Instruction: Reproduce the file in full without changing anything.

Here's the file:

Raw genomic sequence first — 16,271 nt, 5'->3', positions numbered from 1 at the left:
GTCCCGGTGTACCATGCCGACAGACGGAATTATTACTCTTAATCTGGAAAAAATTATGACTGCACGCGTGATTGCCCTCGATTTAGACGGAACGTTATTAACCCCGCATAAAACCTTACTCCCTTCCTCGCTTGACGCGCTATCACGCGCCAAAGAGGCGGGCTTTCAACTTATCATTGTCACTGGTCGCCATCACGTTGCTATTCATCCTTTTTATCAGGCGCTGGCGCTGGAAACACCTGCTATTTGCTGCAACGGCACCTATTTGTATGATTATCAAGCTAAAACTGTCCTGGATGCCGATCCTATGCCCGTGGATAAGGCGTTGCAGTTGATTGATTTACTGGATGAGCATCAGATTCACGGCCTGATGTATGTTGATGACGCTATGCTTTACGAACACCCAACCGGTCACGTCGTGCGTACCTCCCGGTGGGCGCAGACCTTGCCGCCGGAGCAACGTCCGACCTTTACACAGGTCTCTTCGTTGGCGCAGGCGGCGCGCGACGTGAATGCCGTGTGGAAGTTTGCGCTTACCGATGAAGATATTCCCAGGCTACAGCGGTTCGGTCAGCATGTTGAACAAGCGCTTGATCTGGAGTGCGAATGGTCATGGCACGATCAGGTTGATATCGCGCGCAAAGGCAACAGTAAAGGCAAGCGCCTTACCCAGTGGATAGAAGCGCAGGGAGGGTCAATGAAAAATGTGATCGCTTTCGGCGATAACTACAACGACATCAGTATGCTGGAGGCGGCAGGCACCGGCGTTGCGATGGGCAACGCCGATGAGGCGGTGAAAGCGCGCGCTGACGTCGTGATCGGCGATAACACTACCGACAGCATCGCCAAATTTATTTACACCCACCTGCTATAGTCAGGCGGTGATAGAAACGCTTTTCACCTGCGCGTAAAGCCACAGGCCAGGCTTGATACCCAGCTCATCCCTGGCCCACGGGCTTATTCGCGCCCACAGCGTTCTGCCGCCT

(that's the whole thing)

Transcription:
Raw genomic sequence first — 16,271 nt, 5'->3', positions numbered from 1 at the left:
GTCCCGGTGTACCATGCCGACAGACGGAATTATTACTCTTAATCTGGAAAAAATTATGACTGCACGCGTGATTGCCCTCGATTTAGACGGAACGTTATTAACCCCGCATAAAACCTTACTCCCTTCCTCGCTTGACGCGCTATCACGCGCCAAAGAGGCGGGCTTTCAACTTATCATTGTCACTGGTCGCCATCACGTTGCTATTCATCCTTTTTATCAGGCGCTGGCGCTGGAAACACCTGCTATTTGCTGCAACGGCACCTATTTGTATGATTATCAAGCTAAAACTGTCCTGGATGCCGATCCTATGCCCGTGGATAAGGCGTTGCAGTTGATTGATTTACTGGATGAGCATCAGATTCACGGCCTGATGTATGTTGATGACGCTATGCTTTACGAACACCCAACCGGTCACGTCGTGCGTACCTCCCGGTGGGCGCAGACCTTGCCGCCGGAGCAACGTCCGACCTTTACACAGGTCTCTTCGTTGGCGCAGGCGGCGCGCGACGTGAATGCCGTGTGGAAGTTTGCGCTTACCGATGAAGATATTCCCAGGCTACAGCGGTTCGGTCAGCATGTTGAACAAGCGCTTGATCTGGAGTGCGAATGGTCATGGCACGATCAGGTTGATATCGCGCGCAAAGGCAACAGTAAAGGCAAGCGCCTTACCCAGTGGATAGAAGCGCAGGGAGGGTCAATGAAAAATGTGATCGCTTTCGGCGATAACTACAACGACATCAGTATGCTGGAGGCGGCAGGCACCGGCGTTGCGATGGGCAACGCCGATGAGGCGGTGAAAGCGCGCGCTGACGTCGTGATCGGCGATAACACTACCGACAGCATCGCCAAATTTATTTACACCCACCTGCTATAGTCAGGCGGTGATAGAAACGCTTTTCACCTGCGCGTAAAGCCACAGGCCAGGCTTGATACCCAGCTCATCCCTGGCCCACGGGCTTATTCGCGCCCACAGCGTTCTGCCGCCT